A Wisconsin health system and its employees cannot be sued over inappropriate access to patient medical records under a state law, a Wisconsin appeals court ruled Tuesday.
The three-judge panel refused to revive a lawsuit accusing Gundersen Health System and two of its employees of violating a Wisconsin law prohibiting unauthorized releases of patient healthcare records because the statute does not apply to internal access of those records.
Patient Daniel Wall alleged that Gundersen employees Marion Pahl and Jacquelyn Schimke inappropriately viewed his medical records, a violation he uncovered when the La Crosse, Wisc.-based health system gave him an audit trail showing who had accessed his records.
But the court determined applying the law to internal use and access of patient records would lead to “unreasonable” results and could make employees liable for accidental viewings of healthcare records.
“Furthermore, when sued by a patient, possibly years after the fact, an employee would be faced with the difficult, possibly impossible task of proving why he or she accessed a particular patient record in order to show that the access fell within one of the permissible circumstances,” the decision said.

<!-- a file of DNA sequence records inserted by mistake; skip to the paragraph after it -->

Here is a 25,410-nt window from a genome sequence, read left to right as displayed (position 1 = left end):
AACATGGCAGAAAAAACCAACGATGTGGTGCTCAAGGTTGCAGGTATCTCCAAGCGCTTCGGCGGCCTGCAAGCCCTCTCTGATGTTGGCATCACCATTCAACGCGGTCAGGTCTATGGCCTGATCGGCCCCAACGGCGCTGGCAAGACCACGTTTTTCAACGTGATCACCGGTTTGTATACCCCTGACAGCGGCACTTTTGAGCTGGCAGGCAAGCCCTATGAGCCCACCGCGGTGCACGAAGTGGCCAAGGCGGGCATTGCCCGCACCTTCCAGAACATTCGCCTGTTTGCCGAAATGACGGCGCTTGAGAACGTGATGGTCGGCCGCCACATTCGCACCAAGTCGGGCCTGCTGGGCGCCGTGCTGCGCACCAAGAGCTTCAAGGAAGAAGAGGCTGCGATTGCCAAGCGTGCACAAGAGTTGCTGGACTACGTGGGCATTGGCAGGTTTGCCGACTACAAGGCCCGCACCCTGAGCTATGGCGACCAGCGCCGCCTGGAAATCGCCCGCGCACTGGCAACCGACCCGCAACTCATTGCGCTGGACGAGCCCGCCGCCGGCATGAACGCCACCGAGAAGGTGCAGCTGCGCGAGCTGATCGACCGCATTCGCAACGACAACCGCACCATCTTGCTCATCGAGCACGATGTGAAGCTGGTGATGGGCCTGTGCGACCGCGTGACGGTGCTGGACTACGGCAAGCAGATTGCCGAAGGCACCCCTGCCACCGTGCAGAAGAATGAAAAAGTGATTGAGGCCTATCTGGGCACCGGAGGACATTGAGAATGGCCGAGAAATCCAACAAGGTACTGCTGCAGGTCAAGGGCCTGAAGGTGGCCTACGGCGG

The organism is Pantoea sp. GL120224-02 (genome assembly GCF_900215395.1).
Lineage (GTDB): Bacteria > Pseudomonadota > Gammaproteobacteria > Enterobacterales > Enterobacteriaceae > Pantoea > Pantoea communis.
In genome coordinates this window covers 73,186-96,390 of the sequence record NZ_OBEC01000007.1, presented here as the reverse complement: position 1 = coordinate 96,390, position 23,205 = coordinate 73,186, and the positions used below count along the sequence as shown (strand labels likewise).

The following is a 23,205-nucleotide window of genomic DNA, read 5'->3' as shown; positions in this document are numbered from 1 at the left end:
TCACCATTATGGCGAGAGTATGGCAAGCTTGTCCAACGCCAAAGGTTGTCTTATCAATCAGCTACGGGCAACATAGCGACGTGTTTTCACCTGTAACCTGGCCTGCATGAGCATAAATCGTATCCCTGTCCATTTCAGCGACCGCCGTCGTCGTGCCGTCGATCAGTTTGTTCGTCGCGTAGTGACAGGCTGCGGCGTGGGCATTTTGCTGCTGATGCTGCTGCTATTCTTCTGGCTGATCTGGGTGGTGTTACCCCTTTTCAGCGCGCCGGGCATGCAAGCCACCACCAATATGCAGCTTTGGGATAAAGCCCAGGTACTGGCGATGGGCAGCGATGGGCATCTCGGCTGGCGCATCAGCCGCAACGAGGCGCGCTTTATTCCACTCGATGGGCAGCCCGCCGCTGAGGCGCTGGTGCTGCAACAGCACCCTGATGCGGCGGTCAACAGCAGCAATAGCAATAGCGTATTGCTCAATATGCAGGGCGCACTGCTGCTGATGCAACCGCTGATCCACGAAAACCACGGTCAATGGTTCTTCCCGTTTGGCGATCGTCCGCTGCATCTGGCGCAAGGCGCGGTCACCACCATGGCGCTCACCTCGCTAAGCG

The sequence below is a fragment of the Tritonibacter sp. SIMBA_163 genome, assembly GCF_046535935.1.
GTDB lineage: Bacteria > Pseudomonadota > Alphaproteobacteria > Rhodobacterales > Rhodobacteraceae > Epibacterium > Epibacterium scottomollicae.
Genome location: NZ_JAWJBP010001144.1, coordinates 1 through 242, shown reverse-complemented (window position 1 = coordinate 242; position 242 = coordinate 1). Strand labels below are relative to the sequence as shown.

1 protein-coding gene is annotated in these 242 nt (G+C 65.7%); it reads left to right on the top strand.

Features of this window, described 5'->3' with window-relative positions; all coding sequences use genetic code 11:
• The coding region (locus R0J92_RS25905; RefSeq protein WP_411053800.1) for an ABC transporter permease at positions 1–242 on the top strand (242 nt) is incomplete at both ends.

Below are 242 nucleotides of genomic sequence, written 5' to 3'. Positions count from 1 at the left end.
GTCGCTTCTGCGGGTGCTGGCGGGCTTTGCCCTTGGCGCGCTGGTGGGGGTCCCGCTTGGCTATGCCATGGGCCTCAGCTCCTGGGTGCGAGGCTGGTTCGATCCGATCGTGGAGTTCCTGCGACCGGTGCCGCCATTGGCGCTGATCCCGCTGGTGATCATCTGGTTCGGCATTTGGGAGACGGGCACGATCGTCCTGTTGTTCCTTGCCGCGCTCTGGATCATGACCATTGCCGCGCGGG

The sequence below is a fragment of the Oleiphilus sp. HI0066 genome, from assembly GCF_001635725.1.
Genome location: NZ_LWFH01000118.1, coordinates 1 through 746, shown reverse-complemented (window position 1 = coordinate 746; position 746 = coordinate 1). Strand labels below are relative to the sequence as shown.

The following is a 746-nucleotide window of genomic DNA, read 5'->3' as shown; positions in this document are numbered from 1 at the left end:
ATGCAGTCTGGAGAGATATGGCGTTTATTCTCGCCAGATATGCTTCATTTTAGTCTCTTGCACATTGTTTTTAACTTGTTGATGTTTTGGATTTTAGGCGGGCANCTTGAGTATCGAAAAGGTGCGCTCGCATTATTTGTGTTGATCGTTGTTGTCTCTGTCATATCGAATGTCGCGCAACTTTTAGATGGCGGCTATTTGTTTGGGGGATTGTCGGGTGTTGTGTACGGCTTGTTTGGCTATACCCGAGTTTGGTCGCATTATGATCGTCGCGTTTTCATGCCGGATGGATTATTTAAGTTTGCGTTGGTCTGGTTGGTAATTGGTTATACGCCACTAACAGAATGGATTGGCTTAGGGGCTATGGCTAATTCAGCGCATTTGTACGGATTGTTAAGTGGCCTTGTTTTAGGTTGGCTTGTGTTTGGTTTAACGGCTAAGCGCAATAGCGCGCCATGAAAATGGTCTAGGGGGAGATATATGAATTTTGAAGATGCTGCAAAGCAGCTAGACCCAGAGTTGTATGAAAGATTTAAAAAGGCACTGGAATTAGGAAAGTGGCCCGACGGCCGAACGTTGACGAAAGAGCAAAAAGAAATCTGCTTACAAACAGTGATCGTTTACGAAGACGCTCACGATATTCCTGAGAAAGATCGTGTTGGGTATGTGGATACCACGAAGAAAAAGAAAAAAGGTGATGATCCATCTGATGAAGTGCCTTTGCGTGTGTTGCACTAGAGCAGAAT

Although Wall voiced concerns that refusing to apply the law in this circumstance could allow healthcare employees to view patient records inappropriately without consequence, the appeals court noted those situations are covered by the Health Insurance Portability and Accountability Act.
However, HIPAA doesn't allow private individuals to sue hospitals or employees who violate the statute, the court acknowledged. “If Wall believes a private right of action is warranted for the conduct at issue in this case, he should direct that argument to the legislature,” the court said.
Wall also attempted to sue Gundersen for failing to disclose why the employees had viewed his health records, but the court determined that those actions didn't violate the law either. Wisconsin's health privacy law prohibits providers from releasing patient records except in specific circumstances, and can also be invoked if a system refuses to give a patient their information. Gundersen's withholdings didn't include Wall's records, just the results of an internal investigation into the access issues.